Of course, although the spirits themselves are low on calories, the sugary mixers that you add like fruit juice, syrups and full-fat fizzy drinks can cause problems.
If you’re drinking spirits, then make sure that you’re choosing mixers like diet coke, diet lemonade, slimline tonic or sparkling water to keep the calories in your drink as low as possible.
How many calories in prosecco?
Prosecco lovers rejoice! A 125ml glass of prosecco comes in at just over 85 calories and a glass of champagne has just a few calories more making them both fantastic options if you’re looking for lower calorie, alcoholic drinks to enjoy.
If you’re enjoying a prosecco or champagne at a party, then make sure to keep an eye on how many times your glass is being refilled.
A host is likely to top up glasses as soon as they get low which can make it really difficult to keep track of how much you’re drinking!
Make sure that you finish your whole glass before getting a top up, as this will make it much easier to work out how many calories you’re consuming.
How many calories are in a cocktail?
It should come as no surprise that, thanks to the mix of ingredients, cocktails aren’t exactly the lowest calorie options…
That Long Island Iced Tea that you love could be setting you back over 400 calories and an Elderflower Gin Fizz could be costing you over 320!
If you’re on the lookout for slimming friendly versions of your favourite drinks, then you’ll be pleased to know that our Long Island Iced Tea recipe comes in at just 121 calories, while our version of an Elderflower Gin Fizz is only 84!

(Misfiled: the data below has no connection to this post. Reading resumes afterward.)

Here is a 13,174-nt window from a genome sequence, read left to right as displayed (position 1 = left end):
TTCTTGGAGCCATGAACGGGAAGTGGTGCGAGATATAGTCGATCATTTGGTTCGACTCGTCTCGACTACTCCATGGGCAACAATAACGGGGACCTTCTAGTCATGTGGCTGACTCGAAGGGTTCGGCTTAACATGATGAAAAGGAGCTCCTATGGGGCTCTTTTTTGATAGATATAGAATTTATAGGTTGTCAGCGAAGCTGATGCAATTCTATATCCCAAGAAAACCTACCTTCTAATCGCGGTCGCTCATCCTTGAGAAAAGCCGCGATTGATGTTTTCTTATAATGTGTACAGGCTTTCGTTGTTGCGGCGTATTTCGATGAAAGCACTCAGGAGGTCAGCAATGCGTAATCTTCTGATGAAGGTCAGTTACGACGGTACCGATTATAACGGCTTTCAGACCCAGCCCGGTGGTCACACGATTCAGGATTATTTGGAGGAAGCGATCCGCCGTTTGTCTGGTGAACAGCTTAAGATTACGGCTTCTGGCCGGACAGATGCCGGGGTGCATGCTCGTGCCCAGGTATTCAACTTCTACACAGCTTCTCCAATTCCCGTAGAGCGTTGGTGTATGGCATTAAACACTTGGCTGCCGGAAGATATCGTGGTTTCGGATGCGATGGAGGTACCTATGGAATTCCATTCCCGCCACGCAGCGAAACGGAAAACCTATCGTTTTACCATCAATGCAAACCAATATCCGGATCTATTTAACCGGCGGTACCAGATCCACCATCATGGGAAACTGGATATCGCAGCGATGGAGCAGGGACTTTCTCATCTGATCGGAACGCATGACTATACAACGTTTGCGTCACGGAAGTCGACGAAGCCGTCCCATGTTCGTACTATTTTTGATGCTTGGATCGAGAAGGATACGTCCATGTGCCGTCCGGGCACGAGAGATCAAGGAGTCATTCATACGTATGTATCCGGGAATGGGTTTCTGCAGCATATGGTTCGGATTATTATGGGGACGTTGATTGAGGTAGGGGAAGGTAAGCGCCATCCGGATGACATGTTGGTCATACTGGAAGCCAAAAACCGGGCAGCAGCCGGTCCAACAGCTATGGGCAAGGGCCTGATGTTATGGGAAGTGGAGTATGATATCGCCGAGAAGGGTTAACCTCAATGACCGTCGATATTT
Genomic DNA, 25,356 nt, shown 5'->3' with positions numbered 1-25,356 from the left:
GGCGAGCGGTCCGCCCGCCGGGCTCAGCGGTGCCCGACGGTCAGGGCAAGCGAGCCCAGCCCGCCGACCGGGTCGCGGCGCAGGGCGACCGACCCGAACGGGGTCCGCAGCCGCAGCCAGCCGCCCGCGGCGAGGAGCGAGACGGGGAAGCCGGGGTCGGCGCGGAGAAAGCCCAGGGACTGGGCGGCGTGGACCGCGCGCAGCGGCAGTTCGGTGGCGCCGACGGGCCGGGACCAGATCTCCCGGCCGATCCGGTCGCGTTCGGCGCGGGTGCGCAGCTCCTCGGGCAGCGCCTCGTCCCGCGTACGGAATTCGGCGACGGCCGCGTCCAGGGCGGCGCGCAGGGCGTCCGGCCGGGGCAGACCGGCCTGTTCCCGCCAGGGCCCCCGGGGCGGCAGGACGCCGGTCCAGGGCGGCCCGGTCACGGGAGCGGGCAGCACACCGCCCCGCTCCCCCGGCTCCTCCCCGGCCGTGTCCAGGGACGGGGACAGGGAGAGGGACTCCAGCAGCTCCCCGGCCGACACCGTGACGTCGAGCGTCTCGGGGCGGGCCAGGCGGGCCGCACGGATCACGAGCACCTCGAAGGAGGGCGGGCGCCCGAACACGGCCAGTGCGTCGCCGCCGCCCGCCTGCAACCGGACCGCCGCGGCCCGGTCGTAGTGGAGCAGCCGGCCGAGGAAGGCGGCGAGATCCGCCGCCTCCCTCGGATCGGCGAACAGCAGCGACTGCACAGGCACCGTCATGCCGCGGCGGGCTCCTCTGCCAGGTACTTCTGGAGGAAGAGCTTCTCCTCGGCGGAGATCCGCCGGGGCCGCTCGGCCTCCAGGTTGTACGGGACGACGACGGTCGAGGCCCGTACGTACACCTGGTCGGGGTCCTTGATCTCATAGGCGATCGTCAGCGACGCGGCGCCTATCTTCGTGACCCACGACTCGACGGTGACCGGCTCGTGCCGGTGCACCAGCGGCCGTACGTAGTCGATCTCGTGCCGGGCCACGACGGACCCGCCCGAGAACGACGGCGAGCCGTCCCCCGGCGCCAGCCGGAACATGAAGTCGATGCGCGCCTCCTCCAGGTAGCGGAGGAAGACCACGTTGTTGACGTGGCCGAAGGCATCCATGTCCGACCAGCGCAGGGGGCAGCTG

Because ingredients and serving sizes of cocktails can vary depending on which bar or restaurant you’re in, these calorie counts could be even higher than that.
Don’t worry though as we’ve got you covered with our range of slimming friendly, low calorie versions!
Counting calories or following a slimming plan doesn’t mean that you have to give up alcohol altogether.
It’s all about making smart swaps, enjoying everything in moderation and – most importantly – not beating yourself up if you overindulge and go over your calorie allowance one day.
Not only can cutting down on the amount of alcohol you’re drinking have an impact on the amount of calories you’re using, but it can also help to cut down your risk of developing health problems in the future.
Our top tips to stay in control of your calories while drinking are to:
- Don’t buy drinks in rounds as it can be tempting to try to keep up with the pace of everyone else. If you are drinking in rounds, then remember to go at your own speed and don’t feel like you have to have an alcoholic drink every time.
- Alternate with plenty of water to ensure you stay hydrated and help balance out the alcohol you’re consuming.
- Don’t drink on an empty stomach. How many of us have gone straight to the kebab shop after a night out? By filling up at the start of the night, you’re less likely to give in to the kebab cravings on your way home!
- Spread the NHS guideline of 14 units a week across a few days instead of saving all of the units up for the weekend and risking a nasty hangover that will have you craving fast food the next day!
If you want to find out more about the calories in other drinks, check out the Drinkaware unit and calorie counter, a useful resource especially if you’re conscious of choosing slimming friendly drinks.
Please drink responsibly – having more than the NHS recommends can impact your waistline and more serious health problems which might not be as obvious.